Decade in review



I take another Art History course and sign up for a class on Christianity–the general survey of Religions course was filled up, so I take what I already kind of know.

Every day is long. Every day is repetitive. Every weekend feels the same.

My friends are finishing college and completing internships and doing All The Things I want to be doing.

I’m empty most days.


If I had never dropped out of college, I would be graduating this month.

Mom and I plan a trip to Chicago and Minneapolis to take my mind off of things.

We stay with the Flosis in Chicago and Uncle Malcolm and Aunt Vicki in Minnesota. We’re gone for two weeks, and when I’m away and distracted, I feel normal.

I try to stay off of social media but I’m still inundated with pictures of friends in caps and gowns and the jealousy overtakes my body and the pain is real and the pain is physical and all I can think is, it should be me.


Jukebox the Ghost is opening for Ingrid Michaelson at Wolf Trap. Even though it’s June, it’s freezing cold, and Aashna and I are shivering all night. It’s perfect though, because Jukebox the Ghost is the only band I’ll dance for.

Things are getting better though. Since getting back from the trip, I’m happier and more optimistic. This all swells up when Ingrid starts singing “Afterlife.” A year ago, I heard this song for the first time and cried thinking “will I ever feel this way? Will I ever have hope?”

Now, I’m hearing this song live, and I do have hope.


It’s my first DysConf as a member of the Patient Advisory Board. I don’t stay at the hotel this year, but I stay at the conference for as long as possible every day. After months of daily isolation, I finally feel like I’m a part of something and I have real purpose.

The conference is like summer camp. You meet strangers on Day One and by the end of camp/conference, they’re your family, and you can’t imagine how you’re going to go back home because they’re your everything now.

Elyse and Amanda and Jenny and Kyla and Katie and Katherine and Daniel are only some of the people I love and cling on to–

Throughout the conference they take care of me and when they notice my pupils getting huge they tell me to sit down and drink water and how do I go back to The Real World after existing in this bubble where everyone understands me so perfectly?

Katie, Katherine, and I eat lunch with Alex Agro who is a speaker at the conference and was a contestant on America’s Next Top Model. As far as we’re concerned, we’re high status now.


I get tickets for Mom, Dad, Mike, and me to attend a test taping of The Late Show with Stephen Colbert. Mom manages to humiliate the entire family when she’s pulled on stage to chat with the warm up comic.

Being back in New York City is electrifying, even if it’s just to see the taping.


It’s check up time again. My psychiatrist mentions transcranial magnetic stimulation (TMS).

He’s talked about it in the past, but that almost no insurances cover it and that it’s $15,000 out of pocket.

I do not have $15,000. My parents do not have $15,000. We are not a family that just has $15,000.

TMS is the leading alternative to ECT. MRI strength magnets stimulate parts of your brain that have been inactive and then the depression… goes away.

He tells my parents they need to see if our insurance covers it. And then everything starts happening.

My psychiatrist writes a letter to my insurance company saying I need it. We look for doctors in the area who provide it. I do research. There’s one doctor I can’t find ratings of, but my therapist says “how about him?” for no particular reason. The doctor without ratings is our literal answer to prayer.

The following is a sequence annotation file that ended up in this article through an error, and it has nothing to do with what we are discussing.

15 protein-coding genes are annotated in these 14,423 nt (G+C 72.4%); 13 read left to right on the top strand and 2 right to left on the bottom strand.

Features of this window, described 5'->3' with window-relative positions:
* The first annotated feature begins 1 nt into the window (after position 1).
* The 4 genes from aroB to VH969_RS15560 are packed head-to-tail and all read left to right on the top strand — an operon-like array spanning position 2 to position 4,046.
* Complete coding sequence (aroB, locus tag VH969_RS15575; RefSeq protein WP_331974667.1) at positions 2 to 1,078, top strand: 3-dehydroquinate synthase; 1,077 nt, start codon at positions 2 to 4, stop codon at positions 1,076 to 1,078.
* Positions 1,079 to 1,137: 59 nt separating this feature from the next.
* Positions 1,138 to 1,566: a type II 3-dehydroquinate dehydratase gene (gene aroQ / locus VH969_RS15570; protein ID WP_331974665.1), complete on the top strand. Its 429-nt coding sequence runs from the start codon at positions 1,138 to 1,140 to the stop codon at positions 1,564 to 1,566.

We meet with him and the questions he asks make me break down crying and as I apologize for each tear I cry and then he validates all of my pain–

He’s a military doctor. He sees the worst of the worst on a daily basis. And he’s telling me that everything I have experienced, for all of these years–

Is real, is valid, is complex. Is difficult. Is going to be a challenge to treat. But we can do it, and TMS is the answer.

Insurance approves it. And I’m scheduled to begin treatment right after the new year.


Jose’s little sister Sara moves back to Virginia after living in Boston for years.

I’ve always wanted to be friends with her. We met a few times growing up, and I’ve known she would be a cool person to be around, a good person to be around.

And so naturally, Jose, Mike, Sara, and I become a group. Jose and Sara are the perfect complement to Mike and me. We name our Group Chat “Pizza Party” and that ends up being the name for our friend group. We’re Pizza Party.

It’s ridiculous, and I love it.

New Year’s Eve.

The Reid clan descends on Washington. Nate and Leah are finally getting married. I have a bunch of cousins in town but it’s never enough–I want more of my family around. However it also brings up the awkward, horrible questions.

“What’s new with you, Shan?” “How are you?” “Oh, you’re not in school?” “What’s next?”

I’m a master of dodging these questions. This time I lean in to them. I make them awkward.

“I’m depressed. Still living at home. We’re going to zap my brain with magnets. It’s called TMS.”

My relatives are intrigued, confused, and supportive.

4 Replies to “Decade in review”

  1. I love you so much! I also love and cherish your mother. I am fond of your dad too I do not know your brother since he was pre-school . However he comes from good stock so I know he is terrific as well. I needed uplifting and reading your entries was a blessing to me.
    I appreciate the honesty you share with the reader. My wish is you continue to write of your challenges and success. I strongly feel this is your mission in this life. On the other side you will meet strangers who will share the blessings your courage helped them through their trials. I love you. I love your mother. Sandi Cook

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